Pop Music

Jesus Returns (in a Tour Bus)

March 18, 2012

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Jesus Returns (in a Tour Bus)

Christian rock is just like any other music that sucks, except it’s played for Jesus. The other night I peeked into our local arena and found it filled to max capacity for the “Winter Jam 2012 Tour Spectacular.” Maybe Jesus really is coming back…in a tour bus.

To everyone’s surprise, Winter Jam was the #1 best-selling (though not top-grossing) tour of 2011’s first quarter and is selling out arenas again this year. Is it because Winter Jam only charges $10 at the door? Has Christianity finally become “cool,” or are these kids merely too young to stay out late for real rock shows?

Maybe this is only another pious fad, but as talented artists are rapidly being phased out in favor of hi-tech production techniques, it seems that Christian pop is actually improving in quality. It meets the mainstream in some mediocre limbo of soul-shaking sound systems and mind-numbing repetition. I’ve worked arena shows for years—from rock, rap, and country concerts to corporate, sports, and political events. Sensory overload is essential to modern entertainment.

“Christian rock is just like any other music that sucks, except it’s played for Jesus.”

Now in its 17th year, Winter Jam proves that quasi-Christ can use the Machine just as effectively as any other prosthetic god. This glamorous incarnation wears a curlicue hipster ‘stache and gauged piercings in his palms. The lambs at his right hand hang the lights and sound while he parties backstage with two hot Marys and a groupie named Martha. As he dazzles the audience with pyro miracles, the goats at his left hand count up the money.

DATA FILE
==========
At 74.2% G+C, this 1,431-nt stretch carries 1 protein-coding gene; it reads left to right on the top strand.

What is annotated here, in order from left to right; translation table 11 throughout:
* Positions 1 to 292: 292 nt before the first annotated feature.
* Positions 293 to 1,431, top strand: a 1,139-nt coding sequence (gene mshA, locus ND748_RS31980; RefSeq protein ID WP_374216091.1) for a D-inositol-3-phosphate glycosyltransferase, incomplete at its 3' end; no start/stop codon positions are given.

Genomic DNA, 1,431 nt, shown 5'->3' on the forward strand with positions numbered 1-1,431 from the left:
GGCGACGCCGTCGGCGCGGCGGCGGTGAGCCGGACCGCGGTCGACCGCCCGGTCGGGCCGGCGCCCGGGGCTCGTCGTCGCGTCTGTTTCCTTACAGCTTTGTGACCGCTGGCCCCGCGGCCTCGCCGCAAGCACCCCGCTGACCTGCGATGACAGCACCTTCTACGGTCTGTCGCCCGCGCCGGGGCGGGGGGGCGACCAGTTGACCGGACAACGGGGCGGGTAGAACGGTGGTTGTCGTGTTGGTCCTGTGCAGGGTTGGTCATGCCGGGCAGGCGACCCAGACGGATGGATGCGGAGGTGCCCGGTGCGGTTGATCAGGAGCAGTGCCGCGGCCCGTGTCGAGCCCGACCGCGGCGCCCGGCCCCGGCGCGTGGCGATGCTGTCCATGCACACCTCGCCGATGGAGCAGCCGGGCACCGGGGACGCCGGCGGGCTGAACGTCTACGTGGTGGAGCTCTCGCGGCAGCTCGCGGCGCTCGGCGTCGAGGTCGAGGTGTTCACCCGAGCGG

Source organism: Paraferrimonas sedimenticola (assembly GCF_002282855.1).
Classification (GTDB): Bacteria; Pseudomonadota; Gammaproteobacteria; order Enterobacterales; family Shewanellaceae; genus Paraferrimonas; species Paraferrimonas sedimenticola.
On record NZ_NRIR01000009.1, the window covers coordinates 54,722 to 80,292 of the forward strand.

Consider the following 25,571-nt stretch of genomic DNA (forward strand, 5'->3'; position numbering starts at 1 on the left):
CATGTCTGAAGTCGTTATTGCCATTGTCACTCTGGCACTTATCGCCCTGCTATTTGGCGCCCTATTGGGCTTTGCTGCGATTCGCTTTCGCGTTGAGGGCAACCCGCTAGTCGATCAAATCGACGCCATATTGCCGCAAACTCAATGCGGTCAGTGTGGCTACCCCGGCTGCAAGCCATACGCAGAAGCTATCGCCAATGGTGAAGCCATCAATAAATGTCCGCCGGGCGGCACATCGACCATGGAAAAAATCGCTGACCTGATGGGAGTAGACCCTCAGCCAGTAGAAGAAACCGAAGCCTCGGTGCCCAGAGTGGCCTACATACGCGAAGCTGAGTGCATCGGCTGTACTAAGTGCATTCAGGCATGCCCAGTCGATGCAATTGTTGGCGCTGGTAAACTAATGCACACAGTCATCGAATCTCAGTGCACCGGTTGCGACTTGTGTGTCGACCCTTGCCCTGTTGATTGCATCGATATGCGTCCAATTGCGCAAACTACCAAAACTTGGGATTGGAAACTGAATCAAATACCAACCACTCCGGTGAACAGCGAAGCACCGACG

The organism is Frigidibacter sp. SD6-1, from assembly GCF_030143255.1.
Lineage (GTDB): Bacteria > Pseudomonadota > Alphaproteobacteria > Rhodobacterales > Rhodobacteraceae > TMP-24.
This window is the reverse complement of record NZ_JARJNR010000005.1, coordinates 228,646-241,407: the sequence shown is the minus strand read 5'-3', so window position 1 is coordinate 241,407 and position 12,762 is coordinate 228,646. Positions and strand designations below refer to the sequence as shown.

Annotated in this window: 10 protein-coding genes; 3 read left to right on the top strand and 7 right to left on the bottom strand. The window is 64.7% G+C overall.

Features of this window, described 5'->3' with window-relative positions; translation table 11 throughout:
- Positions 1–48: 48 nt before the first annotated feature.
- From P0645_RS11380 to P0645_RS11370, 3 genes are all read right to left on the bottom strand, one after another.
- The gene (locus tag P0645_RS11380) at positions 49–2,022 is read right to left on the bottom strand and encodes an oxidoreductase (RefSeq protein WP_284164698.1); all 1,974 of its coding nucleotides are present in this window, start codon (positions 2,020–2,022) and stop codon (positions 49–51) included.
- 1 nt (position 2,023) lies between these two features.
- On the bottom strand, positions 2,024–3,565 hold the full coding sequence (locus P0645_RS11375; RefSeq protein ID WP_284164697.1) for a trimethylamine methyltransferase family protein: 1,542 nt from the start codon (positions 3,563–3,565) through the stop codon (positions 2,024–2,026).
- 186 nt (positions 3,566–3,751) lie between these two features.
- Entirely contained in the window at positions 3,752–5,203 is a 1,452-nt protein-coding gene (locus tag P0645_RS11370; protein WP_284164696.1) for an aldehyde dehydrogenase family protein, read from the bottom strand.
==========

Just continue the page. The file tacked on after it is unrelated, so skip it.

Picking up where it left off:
Throughout Winter Jam’s four-hour show, unoriginal rhythms and derivative vocals are woven into a cacophony of clichés laced with “God is the light,” “Praise be to your name,” and “Glory hallelujah.” Spotlights shine on meticulously primped prophets wearing gelled faux-hawks and guy-liner. The performers praise Jesus as though he’s some pagan deity who suffers from self-doubt and a chronic lack of attention. When celibate sex symbol Kari Jobe sings, “I know that you have come now” to her Lord, I wonder if her boyfriend gets a little jealous.

The MC yells, “Make some noise for Jeeesuuus!!” The crowd screams as the next band takes the stage.

Two thousand years ago, a very different Jesus preached his Sermon on the Mount, in which he said:

Beware of practicing your piety before others in order to be seen by them…But whenever you pray, go into your room and shut the door and pray to your Father who is in secret…do not heap up empty phrases as the Gentiles do.…

The wandering rabbi also told his disciples:

Do not store up for yourselves treasures on earth…but store up for yourselves treasures in heaven…You cannot serve God and wealth.

Every time I walk into a billion-dollar mega-church or watch a televangelist hawk salvation, I wonder how many holy rollers actually read the Bible—and if so, which parts? Do they just skip over the Sermon on the Mount? In a material, power-driven world, I can’t blame any human being for not living up to Jesus’s teachings of humble self-negation, but it’s as though these hucksters go out of their way to do the exact opposite.


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